In total, the landed value of ceramic floor and wall tile imports is estimated to have risen by 17.9% in 2022 to $2.9 billion, while domestic production value rose 7% to $1.46 billion, according to preliminary data by Market Insights.

In dollars, the U.S. ceramic market grew by an estimated 13.9% in 2022 to $4.3 billion, says Torcivia.

And in terms of square footage, “Despite the headwinds of inflation, rising interest rates, transportation difficulties of all types and overall uncertainty in the economy, tile consumption in square feet looks like it will end 2022 at the same level or even slightly higher than the prior year,” says Michael Franceschelli, CEO of Florida Tile.

Adds Donato Grosser of Grosser Consulting, “If trends continue-and I don’t see why they shouldn’t-we will see India in two or three years as the number one importer to the U.S. There will always be a market for local manufacturers with the advantage of a quick delivery, but all expensive manufacturers will be pushed out of market. And that’s a shame. A product needs to maintain an image through advertising, and if they don’t, they lose it.”

The point remains, of course, as players have made significant investments in U.S. production over the last decade, it is imperative that the category continue down a path of growth in the U.S. market, because the advantages of U.S. production are largely centered on the convenience, service and availability of having product made where it is sourced.

Has the U.S. ceramic market changed significantly with the establishment of new domestic production? The long-standing players with whom we spoke report that they haven’t experienced a great deal of upheaval as a result of the onshoring of production. Says Crossville’s Mather, “The transition hasn’t been dramatic. Initially, there was a lot of buzz around the new brands, but they have found their lane. And we have all re-established ourselves in how we do things. It forced us to be more proactive with how we establish programs and go after the market.”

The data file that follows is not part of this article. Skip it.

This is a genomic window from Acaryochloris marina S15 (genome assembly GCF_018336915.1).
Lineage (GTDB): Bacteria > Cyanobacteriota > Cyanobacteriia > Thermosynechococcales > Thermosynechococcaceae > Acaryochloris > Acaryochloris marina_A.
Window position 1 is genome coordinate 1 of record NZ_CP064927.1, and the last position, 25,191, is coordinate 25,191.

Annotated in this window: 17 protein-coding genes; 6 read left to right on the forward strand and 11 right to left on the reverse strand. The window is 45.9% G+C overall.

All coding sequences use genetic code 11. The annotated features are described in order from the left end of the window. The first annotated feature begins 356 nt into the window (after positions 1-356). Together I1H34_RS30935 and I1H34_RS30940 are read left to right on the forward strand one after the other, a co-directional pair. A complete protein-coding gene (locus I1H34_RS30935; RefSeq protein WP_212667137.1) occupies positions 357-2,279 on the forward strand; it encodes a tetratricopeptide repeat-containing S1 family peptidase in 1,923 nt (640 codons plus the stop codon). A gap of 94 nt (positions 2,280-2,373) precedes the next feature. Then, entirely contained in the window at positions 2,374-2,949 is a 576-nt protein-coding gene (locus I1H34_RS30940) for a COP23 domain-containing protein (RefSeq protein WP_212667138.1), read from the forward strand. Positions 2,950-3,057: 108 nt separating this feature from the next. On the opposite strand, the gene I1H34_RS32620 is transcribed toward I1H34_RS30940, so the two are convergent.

Of course, with the growth of any industry comes the growth of supporting industries. “In 2017 and 2018, we started to see a large number of equipment manufacturers increase their U.S. presence, especially trying to locate themselves close to the Tennessee region, and now we are seeing the same movement with the glaze suppliers expanding their U.S. footprint,” says Brent Shoemaker, vice president, technical, for MSI.

He adds, “With the expanding outdoor segment in the ceramic business, we see many U.S. manufacturing facilities making the investment to have the capability of manufacturing 2cm pavers. We are also seeing investment to manufacture large porcelain panels, both for interior use and for exterior cladding, especially as it pertains to the 6mm panels and their many requests in the commercial segment.”

As for what kind of a differentiator U.S. production brings to the market, manufacturers believe the desire for domestically made products is driven less by ideals and more by the desire for quality products with good availability.

Labor remains a key challenge for the ceramic tile market. Of course, the labor shortage doesn’t impact ceramic exclusively, but as ceramic is a material that is almost always professionally installed, it does impact the category acutely. Several leaders in the business see the lack of qualified installers as the key challenge that the category faces in terms of maintaining and growing its marketshare. The fact is, manufacturers can produce the most beautiful products in the world, but if there isn’t a talented labor pool to install them, they will just sit in warehouses. While industry groups are putting effort into recruiting installers, the shortage remains a formidable challenge.